The reason there are names for the groups is that it helps to make you think about how to group the buttons sensibly and not just stick new buttons in random locations. Ie. all the buttons in the “files” group interact with the file picker in some way
Extra plugins from the list (for example ‘Font color’ or ‘Emoticon’) may be added by typing the toolbarconfig term into the toolbar config table.
Here for example are the available colours when ‘fontcolor’ is added:
The icons are displayed in related groups and the administrator can decide how many groups to display in the default collapsed state of the toolbar (that is, how many groups to display on Row 1).
Text is automatically saved at regular intervals so it may be restored when the user returns to a form they had previously left. This setting allows the administrator to specify the time between autosaves. The default is one minute.
Non default Atto plugins
Not all plugins are enabled by default and the administrator of each site should give careful thought as to which plugins they choose to enable for their users. Here are some things to consider before enabling the non-default plugins:
Background colour / Font colour
While these are very popular plugins, there are downsides to enabling their use on a site. Firstly – user specified colours may conflict visually with the site colours chosen by the theme designer. Even if the colours of the content do not conflict with the colours of the current theme, if the theme is changed in future, or the content is reused on a different site conflicts may be introduced. There are 2 possible types of conflicts, the first is just a visually unappealing combination of colours, the second is a combination of colours that may produce text that is hard to read for some people. It is preferable if the theme designer uses some interesting colours that meet the accessibility standards required for the site in the theme for the site, and the person creating the content simply uses the proper heading levels (for example) to make use of those styles.
The emoticon plugin inserts text representations of the emoticons in the content. The emoticon filter is responsible for converting these text sequences into proper smiley images. The emoticon filter is not enabled by default, which is why the emoticon plugin for Atto is not enabled by default.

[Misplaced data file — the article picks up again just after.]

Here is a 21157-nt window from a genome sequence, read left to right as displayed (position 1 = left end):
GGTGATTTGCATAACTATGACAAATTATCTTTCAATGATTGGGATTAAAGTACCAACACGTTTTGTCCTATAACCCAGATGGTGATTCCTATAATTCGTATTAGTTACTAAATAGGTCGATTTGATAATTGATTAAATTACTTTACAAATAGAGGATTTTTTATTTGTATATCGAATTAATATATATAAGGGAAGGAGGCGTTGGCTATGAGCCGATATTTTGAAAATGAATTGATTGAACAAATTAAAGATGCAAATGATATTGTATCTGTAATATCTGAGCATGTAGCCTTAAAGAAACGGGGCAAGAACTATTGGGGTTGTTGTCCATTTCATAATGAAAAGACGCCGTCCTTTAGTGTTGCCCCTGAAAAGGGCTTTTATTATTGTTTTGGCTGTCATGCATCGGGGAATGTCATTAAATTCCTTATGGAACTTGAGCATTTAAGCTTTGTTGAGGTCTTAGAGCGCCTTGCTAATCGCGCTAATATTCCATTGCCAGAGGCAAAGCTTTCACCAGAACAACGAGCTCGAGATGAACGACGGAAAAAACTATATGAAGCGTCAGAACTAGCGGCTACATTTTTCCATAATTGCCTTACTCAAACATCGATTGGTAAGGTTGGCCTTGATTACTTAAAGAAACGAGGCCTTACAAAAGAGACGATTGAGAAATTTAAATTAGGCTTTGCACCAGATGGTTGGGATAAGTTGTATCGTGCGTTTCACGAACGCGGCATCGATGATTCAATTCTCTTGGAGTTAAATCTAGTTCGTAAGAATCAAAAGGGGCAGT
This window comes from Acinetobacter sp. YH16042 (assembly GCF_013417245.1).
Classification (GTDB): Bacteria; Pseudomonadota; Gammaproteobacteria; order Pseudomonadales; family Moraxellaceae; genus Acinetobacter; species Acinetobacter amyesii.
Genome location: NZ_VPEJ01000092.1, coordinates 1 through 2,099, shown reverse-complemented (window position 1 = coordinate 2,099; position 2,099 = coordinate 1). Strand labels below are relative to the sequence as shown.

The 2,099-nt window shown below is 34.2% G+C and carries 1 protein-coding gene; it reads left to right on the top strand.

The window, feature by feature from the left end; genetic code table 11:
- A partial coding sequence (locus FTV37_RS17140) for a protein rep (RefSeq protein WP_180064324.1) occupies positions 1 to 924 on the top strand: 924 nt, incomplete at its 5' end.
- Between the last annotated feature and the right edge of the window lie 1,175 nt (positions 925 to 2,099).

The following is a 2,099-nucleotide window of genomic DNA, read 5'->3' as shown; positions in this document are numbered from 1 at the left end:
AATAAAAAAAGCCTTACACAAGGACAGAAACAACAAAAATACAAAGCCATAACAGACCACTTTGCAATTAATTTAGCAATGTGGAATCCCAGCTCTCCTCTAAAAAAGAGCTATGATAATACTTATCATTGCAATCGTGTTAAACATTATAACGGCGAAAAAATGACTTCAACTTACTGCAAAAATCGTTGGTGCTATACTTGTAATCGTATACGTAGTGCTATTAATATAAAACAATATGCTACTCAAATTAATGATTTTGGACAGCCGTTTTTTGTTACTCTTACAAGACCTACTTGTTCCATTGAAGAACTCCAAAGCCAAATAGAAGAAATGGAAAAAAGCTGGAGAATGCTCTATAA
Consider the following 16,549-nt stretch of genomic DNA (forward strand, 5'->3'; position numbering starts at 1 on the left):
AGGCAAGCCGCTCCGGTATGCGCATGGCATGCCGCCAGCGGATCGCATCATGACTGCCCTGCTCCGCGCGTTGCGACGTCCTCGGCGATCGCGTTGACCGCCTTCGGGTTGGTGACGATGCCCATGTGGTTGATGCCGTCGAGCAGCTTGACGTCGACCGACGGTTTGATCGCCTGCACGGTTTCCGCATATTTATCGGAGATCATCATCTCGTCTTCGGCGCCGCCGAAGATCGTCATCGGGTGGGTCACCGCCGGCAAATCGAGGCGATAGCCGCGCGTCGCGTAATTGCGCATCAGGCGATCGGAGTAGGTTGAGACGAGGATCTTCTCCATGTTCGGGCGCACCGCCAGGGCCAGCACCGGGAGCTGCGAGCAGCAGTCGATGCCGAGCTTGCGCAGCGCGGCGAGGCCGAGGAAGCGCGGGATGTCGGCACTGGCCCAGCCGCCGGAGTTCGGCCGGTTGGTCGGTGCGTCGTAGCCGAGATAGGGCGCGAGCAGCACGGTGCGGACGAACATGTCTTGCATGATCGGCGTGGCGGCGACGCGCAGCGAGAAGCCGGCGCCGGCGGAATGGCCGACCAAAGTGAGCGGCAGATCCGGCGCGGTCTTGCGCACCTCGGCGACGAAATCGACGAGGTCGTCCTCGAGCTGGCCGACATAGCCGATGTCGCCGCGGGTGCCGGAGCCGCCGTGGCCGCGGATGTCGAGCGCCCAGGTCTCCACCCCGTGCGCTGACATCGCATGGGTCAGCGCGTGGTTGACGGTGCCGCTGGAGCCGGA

In general, the more plugins are added to the Atto toolbar, the harder it becomes to find specific plugins. Because the no-auto link plugin is not felt to be widely used it is not enabled by default.
Right to left
Because this plugin is only useful for courses where text needs to be written in a mixture of both “left to right” and “right to left” languages, it is not enabled by default.
Moodle plugins directory
There are more plugins available for Atto than just those included in a default install. See the Moodle plugins directory for additional plugins. Some example plugins include the following.
This plugin allows you view the content as it would be seen by a reader.
There are a number of chemistry plugins that support chemistry equations and structures.
Text import plugins
There are a number of plugins that support importing text from other sources. The Paste special plugin minimises the amount of superfluous HTML markup included when pasting content from an external editor such as Microsoft Word.
The Word Import plugin (beta) supports importing an entire Word document, including embedded images.
Equation editor settings
Equation editor commands may be removed, added or reordered in Administration > Site administration > Plugins > Text editors > Atto HTML editor > Equation editor settings.
Table editor settings
Styles, colours and sizes for tables and their borders may be enabled from Administration > Site administraton >Plugins > Test editors > Atto HTML editor > Table settings.
- Moodle HQ screencast demonstrating Atto editor
- The Moodle Text Editor – Atto MoodleBites video on YouTube
- Text editor FAQ
- Embedded files repository
- Word count quick guide – Word count is a plugin for the Atto text editor which is used to create content within Moodle. This plugin enables the author of text, such as a student, to check how many words and letters are in a piece of text.